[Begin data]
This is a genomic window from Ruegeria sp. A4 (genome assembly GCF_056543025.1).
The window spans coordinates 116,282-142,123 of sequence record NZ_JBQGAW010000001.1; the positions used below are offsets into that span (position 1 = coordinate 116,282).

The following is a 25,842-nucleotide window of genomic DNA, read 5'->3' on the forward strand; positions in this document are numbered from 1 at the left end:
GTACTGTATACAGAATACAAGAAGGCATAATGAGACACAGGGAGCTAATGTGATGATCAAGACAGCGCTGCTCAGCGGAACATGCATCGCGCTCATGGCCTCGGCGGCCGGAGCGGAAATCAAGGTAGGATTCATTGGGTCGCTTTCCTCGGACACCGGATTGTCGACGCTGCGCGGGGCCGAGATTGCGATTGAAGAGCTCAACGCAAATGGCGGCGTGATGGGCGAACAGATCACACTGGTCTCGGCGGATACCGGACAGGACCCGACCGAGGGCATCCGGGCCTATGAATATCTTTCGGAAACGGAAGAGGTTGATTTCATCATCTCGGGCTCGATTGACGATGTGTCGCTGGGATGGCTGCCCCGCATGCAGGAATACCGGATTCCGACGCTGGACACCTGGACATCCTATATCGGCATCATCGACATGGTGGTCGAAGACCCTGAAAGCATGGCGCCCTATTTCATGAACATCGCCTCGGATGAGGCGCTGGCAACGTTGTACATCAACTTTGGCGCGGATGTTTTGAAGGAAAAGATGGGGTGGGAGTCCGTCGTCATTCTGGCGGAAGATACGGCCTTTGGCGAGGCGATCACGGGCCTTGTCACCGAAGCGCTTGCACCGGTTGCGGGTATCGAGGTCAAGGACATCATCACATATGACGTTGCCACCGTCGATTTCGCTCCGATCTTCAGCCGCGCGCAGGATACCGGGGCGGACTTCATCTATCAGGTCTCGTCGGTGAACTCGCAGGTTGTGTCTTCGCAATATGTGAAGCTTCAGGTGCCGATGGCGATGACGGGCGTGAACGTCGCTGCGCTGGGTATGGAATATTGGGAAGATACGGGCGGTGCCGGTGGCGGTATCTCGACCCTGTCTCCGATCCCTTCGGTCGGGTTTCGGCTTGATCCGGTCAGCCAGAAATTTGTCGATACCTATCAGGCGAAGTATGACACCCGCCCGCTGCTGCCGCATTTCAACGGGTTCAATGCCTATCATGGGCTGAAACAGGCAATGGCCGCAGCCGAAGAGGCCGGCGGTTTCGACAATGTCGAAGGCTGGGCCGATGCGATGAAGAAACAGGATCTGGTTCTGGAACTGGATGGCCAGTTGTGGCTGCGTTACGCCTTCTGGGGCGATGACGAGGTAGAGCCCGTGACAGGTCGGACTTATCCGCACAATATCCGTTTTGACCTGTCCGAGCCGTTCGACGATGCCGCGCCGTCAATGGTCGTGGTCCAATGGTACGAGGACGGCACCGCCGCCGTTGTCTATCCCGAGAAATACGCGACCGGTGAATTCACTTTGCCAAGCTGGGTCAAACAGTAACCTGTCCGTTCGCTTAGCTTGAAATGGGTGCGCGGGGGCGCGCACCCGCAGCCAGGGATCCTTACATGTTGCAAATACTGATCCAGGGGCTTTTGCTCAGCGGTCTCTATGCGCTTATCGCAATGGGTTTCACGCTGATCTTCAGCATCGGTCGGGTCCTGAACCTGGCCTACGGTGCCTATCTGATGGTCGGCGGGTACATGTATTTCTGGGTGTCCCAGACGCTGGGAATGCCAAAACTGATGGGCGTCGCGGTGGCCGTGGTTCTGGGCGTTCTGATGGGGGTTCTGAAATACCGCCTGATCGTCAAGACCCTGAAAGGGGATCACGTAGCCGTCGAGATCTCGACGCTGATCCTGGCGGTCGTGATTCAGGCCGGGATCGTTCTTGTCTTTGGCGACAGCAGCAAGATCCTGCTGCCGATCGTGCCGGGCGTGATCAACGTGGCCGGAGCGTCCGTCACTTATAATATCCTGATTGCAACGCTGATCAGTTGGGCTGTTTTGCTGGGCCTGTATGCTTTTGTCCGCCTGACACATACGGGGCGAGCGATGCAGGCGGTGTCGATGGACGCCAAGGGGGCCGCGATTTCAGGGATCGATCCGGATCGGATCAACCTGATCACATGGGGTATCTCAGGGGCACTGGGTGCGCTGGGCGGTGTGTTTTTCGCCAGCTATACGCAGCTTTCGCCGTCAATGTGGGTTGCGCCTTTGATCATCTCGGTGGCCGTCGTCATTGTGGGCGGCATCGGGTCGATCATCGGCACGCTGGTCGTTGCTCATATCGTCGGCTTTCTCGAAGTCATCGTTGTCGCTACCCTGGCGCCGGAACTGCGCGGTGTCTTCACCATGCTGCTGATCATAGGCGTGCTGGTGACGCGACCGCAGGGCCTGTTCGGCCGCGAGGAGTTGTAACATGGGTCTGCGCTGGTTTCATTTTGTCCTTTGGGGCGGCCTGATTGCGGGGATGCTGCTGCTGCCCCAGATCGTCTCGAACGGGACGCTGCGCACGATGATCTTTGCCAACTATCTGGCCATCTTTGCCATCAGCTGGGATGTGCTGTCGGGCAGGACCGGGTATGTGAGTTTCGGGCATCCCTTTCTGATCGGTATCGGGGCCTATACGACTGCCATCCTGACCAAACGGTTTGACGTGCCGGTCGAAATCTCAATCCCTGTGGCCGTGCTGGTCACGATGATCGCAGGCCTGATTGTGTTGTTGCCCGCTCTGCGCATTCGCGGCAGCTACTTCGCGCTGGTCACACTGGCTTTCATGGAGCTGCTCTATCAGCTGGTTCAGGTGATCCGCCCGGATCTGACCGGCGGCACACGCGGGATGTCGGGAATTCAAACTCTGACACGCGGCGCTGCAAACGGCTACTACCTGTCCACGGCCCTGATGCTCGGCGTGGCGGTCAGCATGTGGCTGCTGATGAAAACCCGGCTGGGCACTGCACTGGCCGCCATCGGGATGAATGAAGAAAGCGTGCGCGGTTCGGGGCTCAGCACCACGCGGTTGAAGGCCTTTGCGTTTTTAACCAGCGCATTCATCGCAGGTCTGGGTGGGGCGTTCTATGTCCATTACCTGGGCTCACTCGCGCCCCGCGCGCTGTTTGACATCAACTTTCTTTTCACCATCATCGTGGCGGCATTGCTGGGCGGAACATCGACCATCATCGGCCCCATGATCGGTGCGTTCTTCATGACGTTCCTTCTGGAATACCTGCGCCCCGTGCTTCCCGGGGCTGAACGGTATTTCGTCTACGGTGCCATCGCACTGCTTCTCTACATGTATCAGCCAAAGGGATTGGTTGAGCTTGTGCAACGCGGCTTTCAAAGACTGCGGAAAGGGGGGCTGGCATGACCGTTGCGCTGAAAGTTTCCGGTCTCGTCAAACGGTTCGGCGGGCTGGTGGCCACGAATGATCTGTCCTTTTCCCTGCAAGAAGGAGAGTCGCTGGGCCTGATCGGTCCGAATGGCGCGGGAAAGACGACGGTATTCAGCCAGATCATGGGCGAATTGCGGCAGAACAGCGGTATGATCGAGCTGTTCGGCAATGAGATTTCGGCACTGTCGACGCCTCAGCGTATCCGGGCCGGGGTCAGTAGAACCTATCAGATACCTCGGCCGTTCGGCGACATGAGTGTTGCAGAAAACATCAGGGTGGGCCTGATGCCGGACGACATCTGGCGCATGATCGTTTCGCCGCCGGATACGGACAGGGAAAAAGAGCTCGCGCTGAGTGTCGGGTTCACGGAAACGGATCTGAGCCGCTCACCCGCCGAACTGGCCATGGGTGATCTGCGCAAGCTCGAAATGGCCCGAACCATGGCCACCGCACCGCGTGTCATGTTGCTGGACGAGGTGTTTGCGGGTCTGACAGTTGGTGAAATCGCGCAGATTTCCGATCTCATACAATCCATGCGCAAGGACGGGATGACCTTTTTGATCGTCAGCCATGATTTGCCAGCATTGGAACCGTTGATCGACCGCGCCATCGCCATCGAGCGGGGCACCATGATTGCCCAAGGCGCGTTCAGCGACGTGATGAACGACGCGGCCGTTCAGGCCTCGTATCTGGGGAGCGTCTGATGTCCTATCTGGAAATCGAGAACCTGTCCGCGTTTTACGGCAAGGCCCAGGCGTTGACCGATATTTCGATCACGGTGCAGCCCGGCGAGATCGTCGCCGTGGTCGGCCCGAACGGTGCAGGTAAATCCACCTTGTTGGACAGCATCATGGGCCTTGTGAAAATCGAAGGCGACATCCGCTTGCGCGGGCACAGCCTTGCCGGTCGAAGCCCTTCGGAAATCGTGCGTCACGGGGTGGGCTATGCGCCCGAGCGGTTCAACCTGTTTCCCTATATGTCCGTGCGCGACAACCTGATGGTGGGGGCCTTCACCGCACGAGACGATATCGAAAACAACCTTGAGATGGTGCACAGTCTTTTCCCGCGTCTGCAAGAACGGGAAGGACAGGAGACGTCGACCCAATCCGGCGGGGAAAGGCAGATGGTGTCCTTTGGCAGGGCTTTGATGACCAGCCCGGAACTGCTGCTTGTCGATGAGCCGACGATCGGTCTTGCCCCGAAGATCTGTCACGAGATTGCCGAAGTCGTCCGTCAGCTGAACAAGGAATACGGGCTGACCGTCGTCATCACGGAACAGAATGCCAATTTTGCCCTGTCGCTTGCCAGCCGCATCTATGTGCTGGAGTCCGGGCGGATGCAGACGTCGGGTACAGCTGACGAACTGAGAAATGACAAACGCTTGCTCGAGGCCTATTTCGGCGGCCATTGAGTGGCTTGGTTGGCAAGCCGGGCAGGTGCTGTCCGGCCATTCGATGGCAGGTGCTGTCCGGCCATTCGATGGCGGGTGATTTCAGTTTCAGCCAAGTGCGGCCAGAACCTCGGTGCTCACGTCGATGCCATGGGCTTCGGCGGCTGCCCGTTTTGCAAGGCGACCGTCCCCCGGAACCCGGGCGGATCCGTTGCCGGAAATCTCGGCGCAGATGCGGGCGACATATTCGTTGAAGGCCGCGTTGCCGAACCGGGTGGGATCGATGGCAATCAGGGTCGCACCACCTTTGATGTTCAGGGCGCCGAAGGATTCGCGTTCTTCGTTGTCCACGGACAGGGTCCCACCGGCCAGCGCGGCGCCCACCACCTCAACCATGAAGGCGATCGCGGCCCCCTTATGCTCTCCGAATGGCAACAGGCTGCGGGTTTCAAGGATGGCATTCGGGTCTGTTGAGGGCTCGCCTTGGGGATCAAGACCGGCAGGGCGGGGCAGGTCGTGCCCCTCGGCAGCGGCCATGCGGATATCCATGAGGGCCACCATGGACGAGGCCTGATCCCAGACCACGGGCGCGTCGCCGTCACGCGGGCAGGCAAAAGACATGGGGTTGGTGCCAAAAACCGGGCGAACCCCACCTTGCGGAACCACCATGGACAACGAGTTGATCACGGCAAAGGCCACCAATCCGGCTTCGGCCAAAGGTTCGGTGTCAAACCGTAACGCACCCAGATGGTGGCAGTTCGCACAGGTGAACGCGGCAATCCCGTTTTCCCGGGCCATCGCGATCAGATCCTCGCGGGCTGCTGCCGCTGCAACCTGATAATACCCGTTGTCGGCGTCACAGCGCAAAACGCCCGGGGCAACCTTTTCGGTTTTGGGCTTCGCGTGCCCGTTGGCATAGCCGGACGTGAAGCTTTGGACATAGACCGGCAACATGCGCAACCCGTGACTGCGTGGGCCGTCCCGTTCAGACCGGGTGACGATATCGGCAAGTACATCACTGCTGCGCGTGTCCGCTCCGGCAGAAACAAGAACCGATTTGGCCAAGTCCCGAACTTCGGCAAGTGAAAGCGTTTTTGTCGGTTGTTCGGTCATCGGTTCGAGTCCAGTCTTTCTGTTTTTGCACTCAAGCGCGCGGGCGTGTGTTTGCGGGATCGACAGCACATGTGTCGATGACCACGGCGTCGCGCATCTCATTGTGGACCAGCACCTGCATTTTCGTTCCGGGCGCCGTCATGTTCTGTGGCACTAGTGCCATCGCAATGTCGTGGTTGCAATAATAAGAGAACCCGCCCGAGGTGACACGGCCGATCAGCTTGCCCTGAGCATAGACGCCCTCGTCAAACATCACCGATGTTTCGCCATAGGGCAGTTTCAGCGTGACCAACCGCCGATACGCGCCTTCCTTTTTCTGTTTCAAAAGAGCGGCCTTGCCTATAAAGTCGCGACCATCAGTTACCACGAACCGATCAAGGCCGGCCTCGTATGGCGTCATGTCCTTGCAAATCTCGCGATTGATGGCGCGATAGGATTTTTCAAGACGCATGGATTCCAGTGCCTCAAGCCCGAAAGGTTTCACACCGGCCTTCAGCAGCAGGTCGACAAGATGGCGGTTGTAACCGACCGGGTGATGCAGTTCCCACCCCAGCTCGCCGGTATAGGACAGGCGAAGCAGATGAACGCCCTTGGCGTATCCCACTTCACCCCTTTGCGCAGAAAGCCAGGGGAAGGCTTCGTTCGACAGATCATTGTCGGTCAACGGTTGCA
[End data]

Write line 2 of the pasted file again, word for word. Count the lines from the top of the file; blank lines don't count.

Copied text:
The window spans coordinates 116,282-142,123 of sequence record NZ_JBQGAW010000001.1; the positions used below are offsets into that span (position 1 = coordinate 116,282).